Snow days were my religion in middle school: I prayed for them, I sang for them, I performed strange rituals, like wearing my pajamas inside out and backward (and asking my family members to do this same), all in the hopes that I’d get to stay home from school and enjoy the snow.
When I was 10 years old, there was a huge blizzard that closed school for days. In my memory, the whole world stopped going to work, going to school, and doing the regular tasks of everyday life. Instead, everyone went outside into the snow. There was so much snow that people weren’t driving, and we got to go sledding in the middle of the road—and not just any road, but Pleasant Avenue, a steep road that intersected with my street and was anything but pleasant to walk up.
Sledding down Pleasant Avenue was a combination of terrifying and blissful. The sled flew down the piled snow and made me scream with delight. That day, we spent hours trudging up the long, steep hill and then soaring down it in mere seconds. There were no cars to be seen, except for the ones parked all around us, drenched in a foot of puffy, white snow, and at the end of the day, I walked home exhausted and ecstatic, having just enjoyed an unthinkably perfect snow day.
How to go sledding
First step: gear up. I always forget how much snow flies into my face while sledding and how often I end up bailing and rolling my whole body into the snow. I like to gear up with a ski coat, snow pants, a thick scarf, warm gloves, and a well-fitted hat that won’t fly off easily as I zoom down the slopes.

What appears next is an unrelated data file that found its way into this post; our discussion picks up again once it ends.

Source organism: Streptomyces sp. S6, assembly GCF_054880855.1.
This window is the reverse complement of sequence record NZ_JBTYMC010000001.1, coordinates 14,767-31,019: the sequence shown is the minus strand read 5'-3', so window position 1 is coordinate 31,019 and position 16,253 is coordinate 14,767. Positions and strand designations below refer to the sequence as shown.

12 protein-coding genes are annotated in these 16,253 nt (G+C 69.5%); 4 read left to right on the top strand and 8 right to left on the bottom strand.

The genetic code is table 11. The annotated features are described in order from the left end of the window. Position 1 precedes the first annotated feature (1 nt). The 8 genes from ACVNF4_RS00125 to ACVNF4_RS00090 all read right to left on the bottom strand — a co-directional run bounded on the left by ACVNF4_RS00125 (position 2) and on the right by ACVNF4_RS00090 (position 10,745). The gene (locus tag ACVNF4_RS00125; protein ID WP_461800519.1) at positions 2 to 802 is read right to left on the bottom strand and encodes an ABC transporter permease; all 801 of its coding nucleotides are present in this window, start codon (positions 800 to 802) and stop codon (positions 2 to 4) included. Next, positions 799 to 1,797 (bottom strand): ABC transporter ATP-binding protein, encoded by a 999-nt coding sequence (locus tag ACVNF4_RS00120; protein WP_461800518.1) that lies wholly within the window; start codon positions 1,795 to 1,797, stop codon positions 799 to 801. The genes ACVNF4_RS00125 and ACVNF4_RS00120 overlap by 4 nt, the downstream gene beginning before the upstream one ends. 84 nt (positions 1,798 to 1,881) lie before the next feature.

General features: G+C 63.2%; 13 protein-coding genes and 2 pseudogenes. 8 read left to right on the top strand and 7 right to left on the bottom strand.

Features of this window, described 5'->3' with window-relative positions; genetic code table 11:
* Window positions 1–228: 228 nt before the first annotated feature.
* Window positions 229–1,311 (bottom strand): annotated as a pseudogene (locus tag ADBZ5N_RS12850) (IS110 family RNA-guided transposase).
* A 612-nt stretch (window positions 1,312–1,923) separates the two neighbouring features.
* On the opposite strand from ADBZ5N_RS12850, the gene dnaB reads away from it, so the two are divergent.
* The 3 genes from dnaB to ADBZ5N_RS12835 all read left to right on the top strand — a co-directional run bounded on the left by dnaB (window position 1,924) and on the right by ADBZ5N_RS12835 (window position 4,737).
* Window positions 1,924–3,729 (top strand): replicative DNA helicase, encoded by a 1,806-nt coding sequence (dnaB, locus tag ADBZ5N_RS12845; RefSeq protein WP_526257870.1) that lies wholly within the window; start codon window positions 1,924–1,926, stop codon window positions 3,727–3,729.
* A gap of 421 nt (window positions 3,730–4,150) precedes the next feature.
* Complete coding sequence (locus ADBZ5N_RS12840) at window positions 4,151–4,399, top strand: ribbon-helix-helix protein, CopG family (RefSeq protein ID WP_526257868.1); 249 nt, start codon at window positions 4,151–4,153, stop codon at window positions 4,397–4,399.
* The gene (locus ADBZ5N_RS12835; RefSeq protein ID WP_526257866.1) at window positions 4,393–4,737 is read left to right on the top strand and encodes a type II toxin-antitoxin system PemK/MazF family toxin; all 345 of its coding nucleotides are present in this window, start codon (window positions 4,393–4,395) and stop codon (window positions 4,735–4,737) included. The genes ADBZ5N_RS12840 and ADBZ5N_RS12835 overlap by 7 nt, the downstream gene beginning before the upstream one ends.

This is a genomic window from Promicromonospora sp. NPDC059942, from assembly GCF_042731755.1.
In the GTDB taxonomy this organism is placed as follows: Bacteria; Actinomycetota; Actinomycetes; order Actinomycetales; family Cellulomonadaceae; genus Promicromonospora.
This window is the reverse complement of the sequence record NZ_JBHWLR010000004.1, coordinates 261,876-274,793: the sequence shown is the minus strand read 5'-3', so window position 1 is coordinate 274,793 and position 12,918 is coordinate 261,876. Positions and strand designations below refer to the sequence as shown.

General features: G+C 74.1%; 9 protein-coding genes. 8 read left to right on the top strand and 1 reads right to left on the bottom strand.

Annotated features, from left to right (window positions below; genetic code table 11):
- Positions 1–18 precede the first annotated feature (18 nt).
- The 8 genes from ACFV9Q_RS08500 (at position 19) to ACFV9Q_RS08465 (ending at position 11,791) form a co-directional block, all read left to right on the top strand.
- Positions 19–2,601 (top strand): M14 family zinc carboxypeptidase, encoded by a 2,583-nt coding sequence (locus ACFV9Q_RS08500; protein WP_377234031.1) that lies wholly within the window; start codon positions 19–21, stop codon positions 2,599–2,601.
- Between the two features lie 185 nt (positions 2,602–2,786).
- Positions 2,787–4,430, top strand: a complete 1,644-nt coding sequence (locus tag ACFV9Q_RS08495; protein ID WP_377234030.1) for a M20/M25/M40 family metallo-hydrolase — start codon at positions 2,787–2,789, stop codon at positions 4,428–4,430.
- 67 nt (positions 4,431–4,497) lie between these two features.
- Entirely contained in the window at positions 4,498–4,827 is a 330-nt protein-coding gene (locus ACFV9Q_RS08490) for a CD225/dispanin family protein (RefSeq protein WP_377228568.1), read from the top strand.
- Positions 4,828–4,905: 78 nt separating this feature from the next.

I like lightweight sleds with room for two people, as it’s double the fun to experience a good ride with someone else.
Choose a hill based on a sense of how much speed you can handle. I would not choose my hometown’s Pleasant Avenue these days because I no longer have the need for speed that I did as a kid. I prefer a nice long ride with a medium slope so that I’m moving fast enough for it to be fun but slow enough to enjoy it.
If no one has gone sledding at your selected spot yet (lucky you!), you’re going to have to be a trailblazer, which means your first few rides will be somewhat slow, as you’ll be packing down the snow.
Once the trail has been established, you’re ready to enjoy hours of fun and a healthy dose of cardio as you trudge back up that sledding hill.
Every time I reach the top of the hill, I like to pause, catch my breath, and look at the snow-capped world around me. From where I live in Vermont, the winter landscape is filled with puffing chimneys, snowy mountaintops, and hillsides of trees. Sledding is a simple joy—a free activity that’s fun for all ages and offers me another opportunity to appreciate the tranquil beauty of the winter season.
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